UK fleet managers claim poor driving negatively impacts their business
Updated: May 11
Three-quarters (73 per cent) of UK fleet managers claim poor driving behaviour negatively impacts their business, a new report from Webfleet Solutions has found.
The findings of the research, which offers insight into attitudes and safety concerns of 1,050 fleet decision makers in Europe, are published in the European Road Safety Report 2021 eBook.
According to the research, respondents were most worried about their drivers’ habits and poor behaviour behind the wheel, specifically the use of mobile phones and other devices (71 per cent), followed by speeding (69 per cent), eating or drinking behind the wheel (68 per cent), and driving while fatigued (67 per cent).
High accident rates and insurance claim incidents suggest these concerns may be justified, with 68 per cent of UK commercial fleets involved in road collisions every year, and 61 per cent of fleets saying that, on average, they have at least one insurance claims a month made against their company by other road users.
As well as posing a danger to their drivers and other road users, respondents were concerned about the reputational damage to the company.
While 73 per cent of UK fleet managers claim poor driving behaviour negatively impacts their business, 65 per cent were concerned poor driving behaviour harmed their company’s reputation.
Combining survey data with official EU statistics and data from other authoritative sources, the eBook presents a holistic view on the issue of road safety for commercial fleets. Furthermore, the report discusses how data driven technology can support fleet managers to keep their drivers, vehicles and other road users safe.
“Significant investment is being made in developing more powerful hardware and software to make vehicles safer,” said Beverley Wise, Sales Director UK & Ireland, Webfleet Solutions.
“Telematics, for example, can improve the safety of commercial fleets by offering powerful insights into driver behaviour. Fleet managers and decision makers can access a range of valuable data points from each driver trip, with an overview of incidents like speeding, harsh steering, or sudden braking.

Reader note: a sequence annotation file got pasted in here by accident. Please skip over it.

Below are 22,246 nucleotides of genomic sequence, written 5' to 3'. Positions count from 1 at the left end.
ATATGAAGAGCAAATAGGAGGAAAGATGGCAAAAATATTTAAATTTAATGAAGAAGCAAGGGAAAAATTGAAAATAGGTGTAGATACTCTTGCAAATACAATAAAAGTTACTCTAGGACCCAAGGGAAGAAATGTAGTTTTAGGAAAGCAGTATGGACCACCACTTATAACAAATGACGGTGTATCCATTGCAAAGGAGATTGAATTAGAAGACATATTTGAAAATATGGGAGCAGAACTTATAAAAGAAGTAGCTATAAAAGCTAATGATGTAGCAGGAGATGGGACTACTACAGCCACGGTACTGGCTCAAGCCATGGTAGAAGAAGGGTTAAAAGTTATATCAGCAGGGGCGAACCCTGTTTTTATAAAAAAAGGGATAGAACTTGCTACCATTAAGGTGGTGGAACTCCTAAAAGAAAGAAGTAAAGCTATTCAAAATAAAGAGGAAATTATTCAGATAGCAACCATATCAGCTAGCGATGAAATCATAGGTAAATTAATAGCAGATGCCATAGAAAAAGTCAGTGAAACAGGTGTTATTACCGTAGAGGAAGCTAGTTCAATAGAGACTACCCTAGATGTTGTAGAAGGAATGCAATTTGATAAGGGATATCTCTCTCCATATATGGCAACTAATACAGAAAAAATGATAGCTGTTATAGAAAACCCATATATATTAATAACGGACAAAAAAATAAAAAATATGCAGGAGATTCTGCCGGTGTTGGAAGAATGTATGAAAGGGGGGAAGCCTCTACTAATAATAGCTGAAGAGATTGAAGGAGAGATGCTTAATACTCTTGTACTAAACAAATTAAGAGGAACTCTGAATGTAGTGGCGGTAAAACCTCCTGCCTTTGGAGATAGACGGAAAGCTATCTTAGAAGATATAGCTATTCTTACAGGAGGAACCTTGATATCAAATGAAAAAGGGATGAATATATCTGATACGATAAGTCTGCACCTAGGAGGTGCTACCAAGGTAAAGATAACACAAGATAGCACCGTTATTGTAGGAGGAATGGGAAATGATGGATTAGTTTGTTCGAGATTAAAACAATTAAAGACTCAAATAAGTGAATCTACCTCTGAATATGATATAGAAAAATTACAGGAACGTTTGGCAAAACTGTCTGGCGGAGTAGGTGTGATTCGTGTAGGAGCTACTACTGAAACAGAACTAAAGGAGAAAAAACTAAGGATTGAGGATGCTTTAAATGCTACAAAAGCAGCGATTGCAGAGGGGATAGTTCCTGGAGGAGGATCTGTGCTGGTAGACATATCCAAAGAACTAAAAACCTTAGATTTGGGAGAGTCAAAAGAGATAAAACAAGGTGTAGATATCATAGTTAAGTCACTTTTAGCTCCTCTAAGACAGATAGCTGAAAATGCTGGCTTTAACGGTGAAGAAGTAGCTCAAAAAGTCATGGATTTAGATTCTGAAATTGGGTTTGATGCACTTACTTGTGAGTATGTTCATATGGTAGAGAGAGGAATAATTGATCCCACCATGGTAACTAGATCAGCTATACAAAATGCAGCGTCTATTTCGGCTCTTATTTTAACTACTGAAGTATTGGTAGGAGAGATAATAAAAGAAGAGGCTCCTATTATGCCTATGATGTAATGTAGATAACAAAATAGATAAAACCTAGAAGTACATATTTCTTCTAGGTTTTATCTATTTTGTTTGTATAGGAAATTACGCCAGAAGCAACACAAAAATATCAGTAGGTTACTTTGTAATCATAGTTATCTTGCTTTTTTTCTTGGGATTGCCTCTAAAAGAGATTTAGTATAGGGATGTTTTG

“This data can be paired with vehicle camera footage, offering fleet managers context of why these events occur. Driver-facing cameras, using Artificial Intelligence (AI), also assist in better driving by detecting various types of unsafe behaviours and alerting the driver to correct their course before an accident occurs.
“The integrated solution gives fleet managers and decision makers full transparency and clarity, allowing them to protect their drivers from non-fault claims and coach them to drive more safely.”
According to the European Road Safety Report survey, UK fleet decision makers were most likely to have adopted reversing and side camera technology to help improve road safety (40 per cent) and half (51 per cent) of businesses said they were offered a lower premium if they adopted a telematics system.
Driven largely by the positive impact connected cameras can have on insurance claims, the stringent new vision regulations coming into force in parts of the UK will also play a role in connected camera uptake.
“This latest research underlines the need to improve road safety of UK fleets, and the best way to achieve that is through better driving habits and improved visibility,” added Wise.
“Legislative change will certainly encourage uptake of technology in the coming years but fleet decision makers should aim to be one step ahead and use technology and telematics to their competitive advantage.”